Helicopters rescued more people from wildfires Tuesday as flames chewed through bone-dry California after a scorching Labor Day weekend that saw a dramatic airlift of more than 200 people and ended with the state's largest utility turning off power to 172,000 customers to try to prevent more fires.
Three early morning helicopter flights pulled another 35 people from the Sierra National Forest, the California National Guard said. California has already set a record with 2 million acres (809,000 hectares) burned this year, and the worst part of the wildfire season is just beginning. The previous record was set just two years ago and included the deadliest wildfire in state history, which swept through the community of Paradise and killed 85 people. More than 14,000 firefighters are battling more than two dozen fires around the state. Two of the three largest blazes in state history are burning in the San Francisco Bay Area.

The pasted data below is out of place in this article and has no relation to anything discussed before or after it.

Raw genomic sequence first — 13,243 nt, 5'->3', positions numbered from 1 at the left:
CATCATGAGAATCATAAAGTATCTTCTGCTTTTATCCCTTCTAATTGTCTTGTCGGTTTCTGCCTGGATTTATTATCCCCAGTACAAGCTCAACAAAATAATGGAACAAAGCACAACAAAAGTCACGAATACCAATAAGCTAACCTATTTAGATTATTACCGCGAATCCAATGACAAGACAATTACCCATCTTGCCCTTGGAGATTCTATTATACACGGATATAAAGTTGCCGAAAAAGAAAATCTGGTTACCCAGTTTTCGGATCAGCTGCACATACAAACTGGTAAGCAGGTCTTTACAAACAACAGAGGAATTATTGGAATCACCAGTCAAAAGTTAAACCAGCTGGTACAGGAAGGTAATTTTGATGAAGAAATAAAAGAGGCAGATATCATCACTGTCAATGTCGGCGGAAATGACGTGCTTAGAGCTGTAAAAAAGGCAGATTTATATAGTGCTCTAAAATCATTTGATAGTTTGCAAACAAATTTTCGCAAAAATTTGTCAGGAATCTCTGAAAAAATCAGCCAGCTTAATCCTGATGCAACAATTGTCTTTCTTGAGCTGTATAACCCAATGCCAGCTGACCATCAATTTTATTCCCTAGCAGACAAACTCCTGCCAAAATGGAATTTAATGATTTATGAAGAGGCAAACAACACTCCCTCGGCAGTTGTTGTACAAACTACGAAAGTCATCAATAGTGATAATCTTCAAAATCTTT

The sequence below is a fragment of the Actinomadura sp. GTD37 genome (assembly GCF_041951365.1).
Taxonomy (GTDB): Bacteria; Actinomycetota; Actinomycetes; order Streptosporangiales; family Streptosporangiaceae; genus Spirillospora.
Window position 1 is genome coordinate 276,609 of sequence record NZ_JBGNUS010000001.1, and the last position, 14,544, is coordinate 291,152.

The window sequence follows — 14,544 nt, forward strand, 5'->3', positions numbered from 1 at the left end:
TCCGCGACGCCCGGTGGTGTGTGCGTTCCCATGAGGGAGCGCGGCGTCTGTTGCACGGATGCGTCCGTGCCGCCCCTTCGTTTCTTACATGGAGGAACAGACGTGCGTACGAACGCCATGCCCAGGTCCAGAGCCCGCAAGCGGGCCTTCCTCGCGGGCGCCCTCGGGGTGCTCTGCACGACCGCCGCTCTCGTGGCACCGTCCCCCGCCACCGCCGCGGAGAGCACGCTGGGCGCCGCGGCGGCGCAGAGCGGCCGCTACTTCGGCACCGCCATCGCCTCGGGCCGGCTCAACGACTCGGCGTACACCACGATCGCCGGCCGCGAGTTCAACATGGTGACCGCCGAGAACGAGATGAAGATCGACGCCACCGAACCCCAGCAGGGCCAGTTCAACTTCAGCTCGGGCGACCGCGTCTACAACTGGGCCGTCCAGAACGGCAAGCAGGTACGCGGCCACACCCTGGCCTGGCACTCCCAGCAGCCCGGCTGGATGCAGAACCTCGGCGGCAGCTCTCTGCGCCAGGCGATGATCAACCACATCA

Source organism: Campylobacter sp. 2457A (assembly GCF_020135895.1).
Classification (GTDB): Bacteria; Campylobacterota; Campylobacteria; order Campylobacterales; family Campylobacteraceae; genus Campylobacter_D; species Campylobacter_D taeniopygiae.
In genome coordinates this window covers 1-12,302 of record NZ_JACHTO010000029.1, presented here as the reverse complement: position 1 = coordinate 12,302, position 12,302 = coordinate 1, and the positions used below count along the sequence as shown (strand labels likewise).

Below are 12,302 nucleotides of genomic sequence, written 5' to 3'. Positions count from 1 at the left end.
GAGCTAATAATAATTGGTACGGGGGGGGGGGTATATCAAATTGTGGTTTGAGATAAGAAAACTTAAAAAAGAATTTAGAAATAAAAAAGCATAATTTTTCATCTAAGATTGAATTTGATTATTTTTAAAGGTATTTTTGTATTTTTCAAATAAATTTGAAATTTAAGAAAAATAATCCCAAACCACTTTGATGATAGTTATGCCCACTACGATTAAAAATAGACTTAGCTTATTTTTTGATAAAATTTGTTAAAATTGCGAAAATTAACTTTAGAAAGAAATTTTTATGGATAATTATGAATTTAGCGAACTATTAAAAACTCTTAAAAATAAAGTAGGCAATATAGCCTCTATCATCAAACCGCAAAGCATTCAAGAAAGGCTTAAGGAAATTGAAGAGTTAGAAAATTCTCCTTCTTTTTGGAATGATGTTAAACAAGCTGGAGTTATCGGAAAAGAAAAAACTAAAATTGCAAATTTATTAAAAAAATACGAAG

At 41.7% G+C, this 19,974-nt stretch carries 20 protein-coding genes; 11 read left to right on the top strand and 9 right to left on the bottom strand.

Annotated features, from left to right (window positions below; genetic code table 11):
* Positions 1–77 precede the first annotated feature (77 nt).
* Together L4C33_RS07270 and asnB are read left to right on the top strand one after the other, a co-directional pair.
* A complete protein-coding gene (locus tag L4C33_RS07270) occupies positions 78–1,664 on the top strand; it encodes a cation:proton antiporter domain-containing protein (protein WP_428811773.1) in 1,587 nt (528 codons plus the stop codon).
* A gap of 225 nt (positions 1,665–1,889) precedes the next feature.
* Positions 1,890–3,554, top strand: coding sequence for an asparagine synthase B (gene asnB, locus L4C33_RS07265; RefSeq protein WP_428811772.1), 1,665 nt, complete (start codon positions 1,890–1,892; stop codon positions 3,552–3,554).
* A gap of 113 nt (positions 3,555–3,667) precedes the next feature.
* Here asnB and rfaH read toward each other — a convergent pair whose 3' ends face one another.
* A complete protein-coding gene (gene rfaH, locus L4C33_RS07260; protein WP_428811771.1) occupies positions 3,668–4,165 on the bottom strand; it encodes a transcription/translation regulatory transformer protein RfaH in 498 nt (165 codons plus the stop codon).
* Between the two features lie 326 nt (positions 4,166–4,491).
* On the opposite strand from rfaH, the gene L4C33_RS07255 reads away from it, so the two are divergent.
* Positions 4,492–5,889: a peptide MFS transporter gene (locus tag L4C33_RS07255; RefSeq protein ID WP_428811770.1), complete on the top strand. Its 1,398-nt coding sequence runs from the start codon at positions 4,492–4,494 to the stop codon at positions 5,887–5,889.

In Southern California, fires were burning in Los Angeles, San Bernardino and San Diego counties. The U.S. Forest Service on Monday decided to close all eight national forests in the region and to shutter campgrounds statewide.One of the Southern California fires closed mountain roads in Angeles National Forest and forced the evacuation of the historic Mount Wilson Observatory. Late Monday night, the Los Angeles County Fire Department told residents of Duarte, Bradbury and Monrovia near the forest to get ready for a possible evacuation. Cal Fire said the so-called El Dorado Fire in San Bernardino County started Saturday morning when a smoke-generating pyrotechnic device was used by a couple to reveal their baby's gender.
Today on AirTalk, we’ll get an update on the fires in Southern and Central California.
With files from the Associated Press
Eric Boldt, warning coordination meteorologist with National Weather Service office in Oxnard; he tweets @wxreport
Andrew Mitchell, public information officer for the Angeles National Forest
Lucy Jones, seismologist and founder and chief scientist at the Lucy Jones Center for Science & Society, a natural disaster risk reduction research organization; she is author of the book, “The Big Ones: How Natural Disasters Have Shaped Us (and What We Can Do About Them" (Doubleday, 2018); she tweets @DrLucyJones